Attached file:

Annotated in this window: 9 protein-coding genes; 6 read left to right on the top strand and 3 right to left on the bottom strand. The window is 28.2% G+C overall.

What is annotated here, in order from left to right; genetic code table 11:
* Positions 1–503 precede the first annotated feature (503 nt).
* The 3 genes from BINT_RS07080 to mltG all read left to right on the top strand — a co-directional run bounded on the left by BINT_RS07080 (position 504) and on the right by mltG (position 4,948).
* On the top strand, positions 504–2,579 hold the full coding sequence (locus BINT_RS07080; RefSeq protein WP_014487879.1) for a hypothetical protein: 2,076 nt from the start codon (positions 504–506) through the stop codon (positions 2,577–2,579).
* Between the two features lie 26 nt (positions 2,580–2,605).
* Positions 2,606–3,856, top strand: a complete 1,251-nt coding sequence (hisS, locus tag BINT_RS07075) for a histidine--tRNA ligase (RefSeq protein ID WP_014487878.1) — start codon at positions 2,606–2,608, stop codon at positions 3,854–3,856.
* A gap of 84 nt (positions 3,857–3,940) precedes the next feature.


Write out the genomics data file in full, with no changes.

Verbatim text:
Annotated in this window: 9 protein-coding genes; 6 read left to right on the top strand and 3 right to left on the bottom strand. The window is 28.2% G+C overall.

What is annotated here, in order from left to right; genetic code table 11:
* Positions 1–503 precede the first annotated feature (503 nt).
* The 3 genes from BINT_RS07080 to mltG all read left to right on the top strand — a co-directional run bounded on the left by BINT_RS07080 (position 504) and on the right by mltG (position 4,948).
* On the top strand, positions 504–2,579 hold the full coding sequence (locus BINT_RS07080; RefSeq protein WP_014487879.1) for a hypothetical protein: 2,076 nt from the start codon (positions 504–506) through the stop codon (positions 2,577–2,579).
* Between the two features lie 26 nt (positions 2,580–2,605).
* Positions 2,606–3,856, top strand: a complete 1,251-nt coding sequence (hisS, locus tag BINT_RS07075) for a histidine--tRNA ligase (RefSeq protein ID WP_014487878.1) — start codon at positions 2,606–2,608, stop codon at positions 3,854–3,856.
* A gap of 84 nt (positions 3,857–3,940) precedes the next feature.